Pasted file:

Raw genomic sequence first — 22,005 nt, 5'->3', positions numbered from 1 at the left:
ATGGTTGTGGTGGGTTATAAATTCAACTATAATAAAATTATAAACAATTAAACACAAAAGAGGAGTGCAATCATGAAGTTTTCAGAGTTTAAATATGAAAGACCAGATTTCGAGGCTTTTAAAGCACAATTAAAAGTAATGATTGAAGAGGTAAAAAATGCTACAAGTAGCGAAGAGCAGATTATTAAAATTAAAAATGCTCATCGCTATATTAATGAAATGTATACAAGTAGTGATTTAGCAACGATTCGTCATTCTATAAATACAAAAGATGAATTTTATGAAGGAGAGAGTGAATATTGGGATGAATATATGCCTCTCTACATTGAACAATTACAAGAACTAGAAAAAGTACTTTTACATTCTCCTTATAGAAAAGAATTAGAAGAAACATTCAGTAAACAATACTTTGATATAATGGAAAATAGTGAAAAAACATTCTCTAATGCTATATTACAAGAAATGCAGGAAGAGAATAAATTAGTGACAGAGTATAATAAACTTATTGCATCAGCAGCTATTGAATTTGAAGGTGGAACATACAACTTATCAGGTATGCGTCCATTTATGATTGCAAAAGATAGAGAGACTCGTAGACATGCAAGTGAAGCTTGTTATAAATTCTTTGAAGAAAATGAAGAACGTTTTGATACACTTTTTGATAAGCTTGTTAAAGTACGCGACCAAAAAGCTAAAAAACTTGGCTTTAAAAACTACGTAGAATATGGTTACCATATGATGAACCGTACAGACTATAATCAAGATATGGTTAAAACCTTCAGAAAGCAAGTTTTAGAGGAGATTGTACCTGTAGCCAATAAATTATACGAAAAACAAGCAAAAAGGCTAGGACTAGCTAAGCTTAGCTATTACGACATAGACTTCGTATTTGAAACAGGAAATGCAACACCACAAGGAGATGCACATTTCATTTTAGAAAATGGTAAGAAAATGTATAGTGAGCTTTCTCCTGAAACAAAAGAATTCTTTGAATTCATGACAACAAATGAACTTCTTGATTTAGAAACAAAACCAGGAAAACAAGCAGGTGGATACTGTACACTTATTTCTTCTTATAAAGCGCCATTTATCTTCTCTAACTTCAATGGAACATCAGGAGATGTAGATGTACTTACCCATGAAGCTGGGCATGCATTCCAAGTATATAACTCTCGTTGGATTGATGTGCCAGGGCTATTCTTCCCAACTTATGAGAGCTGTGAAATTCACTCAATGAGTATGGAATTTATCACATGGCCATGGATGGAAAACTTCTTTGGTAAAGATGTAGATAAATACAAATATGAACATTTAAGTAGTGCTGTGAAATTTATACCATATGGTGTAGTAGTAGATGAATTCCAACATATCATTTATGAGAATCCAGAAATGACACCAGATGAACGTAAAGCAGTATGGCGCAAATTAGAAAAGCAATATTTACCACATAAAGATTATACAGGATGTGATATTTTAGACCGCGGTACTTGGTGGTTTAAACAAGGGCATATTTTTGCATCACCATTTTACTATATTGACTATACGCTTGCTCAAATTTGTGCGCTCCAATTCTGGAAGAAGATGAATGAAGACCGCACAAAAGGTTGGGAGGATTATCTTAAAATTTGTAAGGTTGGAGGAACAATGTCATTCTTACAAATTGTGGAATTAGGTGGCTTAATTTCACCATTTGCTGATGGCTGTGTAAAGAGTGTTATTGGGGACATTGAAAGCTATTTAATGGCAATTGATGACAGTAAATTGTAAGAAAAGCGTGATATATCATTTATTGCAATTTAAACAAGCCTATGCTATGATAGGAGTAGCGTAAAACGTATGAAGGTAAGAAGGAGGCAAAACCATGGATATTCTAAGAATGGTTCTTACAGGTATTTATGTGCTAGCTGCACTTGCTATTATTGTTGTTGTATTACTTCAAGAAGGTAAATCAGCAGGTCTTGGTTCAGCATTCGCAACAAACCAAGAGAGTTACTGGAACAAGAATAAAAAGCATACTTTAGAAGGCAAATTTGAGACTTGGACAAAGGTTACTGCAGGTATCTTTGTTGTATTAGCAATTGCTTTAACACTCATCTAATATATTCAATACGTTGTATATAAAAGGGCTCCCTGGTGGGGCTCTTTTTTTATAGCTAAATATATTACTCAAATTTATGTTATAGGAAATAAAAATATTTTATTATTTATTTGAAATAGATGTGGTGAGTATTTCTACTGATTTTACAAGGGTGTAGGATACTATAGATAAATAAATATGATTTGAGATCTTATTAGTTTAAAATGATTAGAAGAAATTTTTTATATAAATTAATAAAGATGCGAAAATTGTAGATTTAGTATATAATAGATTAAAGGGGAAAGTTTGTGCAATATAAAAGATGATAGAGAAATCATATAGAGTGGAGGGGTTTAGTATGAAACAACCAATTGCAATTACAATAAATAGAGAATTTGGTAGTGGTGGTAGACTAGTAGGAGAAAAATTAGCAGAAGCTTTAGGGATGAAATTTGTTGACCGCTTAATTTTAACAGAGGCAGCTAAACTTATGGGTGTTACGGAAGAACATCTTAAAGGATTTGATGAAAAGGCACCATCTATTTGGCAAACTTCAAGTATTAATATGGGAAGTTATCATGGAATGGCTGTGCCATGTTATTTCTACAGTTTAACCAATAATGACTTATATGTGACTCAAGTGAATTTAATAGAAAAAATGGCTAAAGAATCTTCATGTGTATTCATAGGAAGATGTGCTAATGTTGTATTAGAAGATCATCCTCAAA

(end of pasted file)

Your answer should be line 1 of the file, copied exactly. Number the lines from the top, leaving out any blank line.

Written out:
Raw genomic sequence first — 22,005 nt, 5'->3', positions numbered from 1 at the left: